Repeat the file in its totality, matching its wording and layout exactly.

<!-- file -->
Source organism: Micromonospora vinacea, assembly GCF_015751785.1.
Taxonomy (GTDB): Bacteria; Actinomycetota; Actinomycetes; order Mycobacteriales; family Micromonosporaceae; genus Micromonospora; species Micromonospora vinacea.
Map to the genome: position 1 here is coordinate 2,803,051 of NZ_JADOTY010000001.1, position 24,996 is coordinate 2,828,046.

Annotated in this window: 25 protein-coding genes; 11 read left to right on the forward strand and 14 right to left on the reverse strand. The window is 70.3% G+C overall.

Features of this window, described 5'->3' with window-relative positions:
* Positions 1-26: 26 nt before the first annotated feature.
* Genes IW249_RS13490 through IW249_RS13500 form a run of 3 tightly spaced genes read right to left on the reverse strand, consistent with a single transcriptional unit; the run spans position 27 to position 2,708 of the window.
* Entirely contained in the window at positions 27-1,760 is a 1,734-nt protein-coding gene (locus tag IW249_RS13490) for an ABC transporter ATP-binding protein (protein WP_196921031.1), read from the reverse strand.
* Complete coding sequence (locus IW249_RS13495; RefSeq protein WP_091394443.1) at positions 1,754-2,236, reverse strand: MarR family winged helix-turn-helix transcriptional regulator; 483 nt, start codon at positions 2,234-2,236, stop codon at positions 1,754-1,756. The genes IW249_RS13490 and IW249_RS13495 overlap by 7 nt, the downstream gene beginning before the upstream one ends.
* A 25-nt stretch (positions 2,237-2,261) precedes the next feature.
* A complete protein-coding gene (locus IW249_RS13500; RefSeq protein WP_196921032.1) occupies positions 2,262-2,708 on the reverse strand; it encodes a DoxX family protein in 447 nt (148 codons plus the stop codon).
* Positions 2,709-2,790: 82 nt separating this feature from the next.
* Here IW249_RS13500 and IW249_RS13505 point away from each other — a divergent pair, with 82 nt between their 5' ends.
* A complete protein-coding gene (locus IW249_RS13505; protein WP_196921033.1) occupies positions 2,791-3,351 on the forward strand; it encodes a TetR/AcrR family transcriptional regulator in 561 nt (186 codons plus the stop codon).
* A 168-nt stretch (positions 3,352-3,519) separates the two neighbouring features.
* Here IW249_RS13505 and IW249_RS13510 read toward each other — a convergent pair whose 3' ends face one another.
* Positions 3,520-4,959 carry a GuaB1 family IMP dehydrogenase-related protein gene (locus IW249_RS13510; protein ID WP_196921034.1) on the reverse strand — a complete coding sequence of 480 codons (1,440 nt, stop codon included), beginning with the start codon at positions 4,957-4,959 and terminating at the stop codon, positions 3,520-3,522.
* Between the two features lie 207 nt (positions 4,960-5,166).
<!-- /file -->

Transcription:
Source organism: Micromonospora vinacea, assembly GCF_015751785.1.
Taxonomy (GTDB): Bacteria; Actinomycetota; Actinomycetes; order Mycobacteriales; family Micromonosporaceae; genus Micromonospora; species Micromonospora vinacea.
Map to the genome: position 1 here is coordinate 2,803,051 of NZ_JADOTY010000001.1, position 24,996 is coordinate 2,828,046.

Annotated in this window: 25 protein-coding genes; 11 read left to right on the forward strand and 14 right to left on the reverse strand. The window is 70.3% G+C overall.

Features of this window, described 5'->3' with window-relative positions:
* Positions 1-26: 26 nt before the first annotated feature.
* Genes IW249_RS13490 through IW249_RS13500 form a run of 3 tightly spaced genes read right to left on the reverse strand, consistent with a single transcriptional unit; the run spans position 27 to position 2,708 of the window.
* Entirely contained in the window at positions 27-1,760 is a 1,734-nt protein-coding gene (locus tag IW249_RS13490) for an ABC transporter ATP-binding protein (protein WP_196921031.1), read from the reverse strand.
* Complete coding sequence (locus IW249_RS13495; RefSeq protein WP_091394443.1) at positions 1,754-2,236, reverse strand: MarR family winged helix-turn-helix transcriptional regulator; 483 nt, start codon at positions 2,234-2,236, stop codon at positions 1,754-1,756. The genes IW249_RS13490 and IW249_RS13495 overlap by 7 nt, the downstream gene beginning before the upstream one ends.
* A 25-nt stretch (positions 2,237-2,261) precedes the next feature.
* A complete protein-coding gene (locus IW249_RS13500; RefSeq protein WP_196921032.1) occupies positions 2,262-2,708 on the reverse strand; it encodes a DoxX family protein in 447 nt (148 codons plus the stop codon).
* Positions 2,709-2,790: 82 nt separating this feature from the next.
* Here IW249_RS13500 and IW249_RS13505 point away from each other — a divergent pair, with 82 nt between their 5' ends.
* A complete protein-coding gene (locus IW249_RS13505; protein WP_196921033.1) occupies positions 2,791-3,351 on the forward strand; it encodes a TetR/AcrR family transcriptional regulator in 561 nt (186 codons plus the stop codon).
* A 168-nt stretch (positions 3,352-3,519) separates the two neighbouring features.
* Here IW249_RS13505 and IW249_RS13510 read toward each other — a convergent pair whose 3' ends face one another.
* Positions 3,520-4,959 carry a GuaB1 family IMP dehydrogenase-related protein gene (locus IW249_RS13510; protein ID WP_196921034.1) on the reverse strand — a complete coding sequence of 480 codons (1,440 nt, stop codon included), beginning with the start codon at positions 4,957-4,959 and terminating at the stop codon, positions 3,520-3,522.
* Between the two features lie 207 nt (positions 4,960-5,166).